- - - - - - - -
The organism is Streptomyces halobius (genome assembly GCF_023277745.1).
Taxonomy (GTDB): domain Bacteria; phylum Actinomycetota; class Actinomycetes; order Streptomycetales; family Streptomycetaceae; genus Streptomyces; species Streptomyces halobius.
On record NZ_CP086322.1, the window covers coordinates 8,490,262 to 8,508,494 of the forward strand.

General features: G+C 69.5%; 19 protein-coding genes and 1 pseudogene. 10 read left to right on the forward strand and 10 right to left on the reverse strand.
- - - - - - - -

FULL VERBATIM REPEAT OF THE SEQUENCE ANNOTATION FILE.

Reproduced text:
The organism is Streptomyces halobius (genome assembly GCF_023277745.1).
Taxonomy (GTDB): domain Bacteria; phylum Actinomycetota; class Actinomycetes; order Streptomycetales; family Streptomycetaceae; genus Streptomyces; species Streptomyces halobius.
On record NZ_CP086322.1, the window covers coordinates 8,490,262 to 8,508,494 of the forward strand.

General features: G+C 69.5%; 19 protein-coding genes and 1 pseudogene. 10 read left to right on the forward strand and 10 right to left on the reverse strand.